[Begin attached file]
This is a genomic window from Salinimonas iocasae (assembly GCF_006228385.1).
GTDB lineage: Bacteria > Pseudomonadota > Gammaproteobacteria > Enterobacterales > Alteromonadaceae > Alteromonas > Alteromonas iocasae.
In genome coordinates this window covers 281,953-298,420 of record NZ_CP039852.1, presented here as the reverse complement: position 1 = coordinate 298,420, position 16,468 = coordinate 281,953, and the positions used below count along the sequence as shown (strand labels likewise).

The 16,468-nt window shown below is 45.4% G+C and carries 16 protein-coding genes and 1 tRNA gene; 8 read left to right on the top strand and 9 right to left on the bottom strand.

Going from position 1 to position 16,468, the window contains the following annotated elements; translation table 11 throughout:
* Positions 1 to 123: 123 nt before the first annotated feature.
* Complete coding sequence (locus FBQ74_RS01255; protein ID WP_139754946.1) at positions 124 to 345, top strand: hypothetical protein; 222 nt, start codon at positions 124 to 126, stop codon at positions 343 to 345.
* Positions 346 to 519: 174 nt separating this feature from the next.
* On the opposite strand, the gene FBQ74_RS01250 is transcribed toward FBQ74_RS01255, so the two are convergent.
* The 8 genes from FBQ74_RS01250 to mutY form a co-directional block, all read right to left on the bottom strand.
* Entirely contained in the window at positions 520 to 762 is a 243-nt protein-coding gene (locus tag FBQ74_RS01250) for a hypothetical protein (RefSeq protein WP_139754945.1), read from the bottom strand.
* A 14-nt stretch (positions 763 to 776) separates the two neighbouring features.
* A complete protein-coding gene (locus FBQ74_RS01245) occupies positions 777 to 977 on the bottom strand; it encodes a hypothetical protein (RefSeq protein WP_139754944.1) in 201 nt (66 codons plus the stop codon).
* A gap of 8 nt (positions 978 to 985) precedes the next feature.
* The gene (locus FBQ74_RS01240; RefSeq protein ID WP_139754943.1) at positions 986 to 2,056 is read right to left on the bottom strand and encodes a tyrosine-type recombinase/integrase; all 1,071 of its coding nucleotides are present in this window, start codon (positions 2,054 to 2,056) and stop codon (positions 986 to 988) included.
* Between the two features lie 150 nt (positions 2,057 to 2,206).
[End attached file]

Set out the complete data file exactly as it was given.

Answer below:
This is a genomic window from Salinimonas iocasae (assembly GCF_006228385.1).
GTDB lineage: Bacteria > Pseudomonadota > Gammaproteobacteria > Enterobacterales > Alteromonadaceae > Alteromonas > Alteromonas iocasae.
In genome coordinates this window covers 281,953-298,420 of record NZ_CP039852.1, presented here as the reverse complement: position 1 = coordinate 298,420, position 16,468 = coordinate 281,953, and the positions used below count along the sequence as shown (strand labels likewise).

The 16,468-nt window shown below is 45.4% G+C and carries 16 protein-coding genes and 1 tRNA gene; 8 read left to right on the top strand and 9 right to left on the bottom strand.

Going from position 1 to position 16,468, the window contains the following annotated elements; translation table 11 throughout:
* Positions 1 to 123: 123 nt before the first annotated feature.
* Complete coding sequence (locus FBQ74_RS01255; protein ID WP_139754946.1) at positions 124 to 345, top strand: hypothetical protein; 222 nt, start codon at positions 124 to 126, stop codon at positions 343 to 345.
* Positions 346 to 519: 174 nt separating this feature from the next.
* On the opposite strand, the gene FBQ74_RS01250 is transcribed toward FBQ74_RS01255, so the two are convergent.
* The 8 genes from FBQ74_RS01250 to mutY form a co-directional block, all read right to left on the bottom strand.
* Entirely contained in the window at positions 520 to 762 is a 243-nt protein-coding gene (locus tag FBQ74_RS01250) for a hypothetical protein (RefSeq protein WP_139754945.1), read from the bottom strand.
* A 14-nt stretch (positions 763 to 776) separates the two neighbouring features.
* A complete protein-coding gene (locus FBQ74_RS01245) occupies positions 777 to 977 on the bottom strand; it encodes a hypothetical protein (RefSeq protein WP_139754944.1) in 201 nt (66 codons plus the stop codon).
* A gap of 8 nt (positions 978 to 985) precedes the next feature.
* The gene (locus FBQ74_RS01240; RefSeq protein ID WP_139754943.1) at positions 986 to 2,056 is read right to left on the bottom strand and encodes a tyrosine-type recombinase/integrase; all 1,071 of its coding nucleotides are present in this window, start codon (positions 2,054 to 2,056) and stop codon (positions 986 to 988) included.
* Between the two features lie 150 nt (positions 2,057 to 2,206).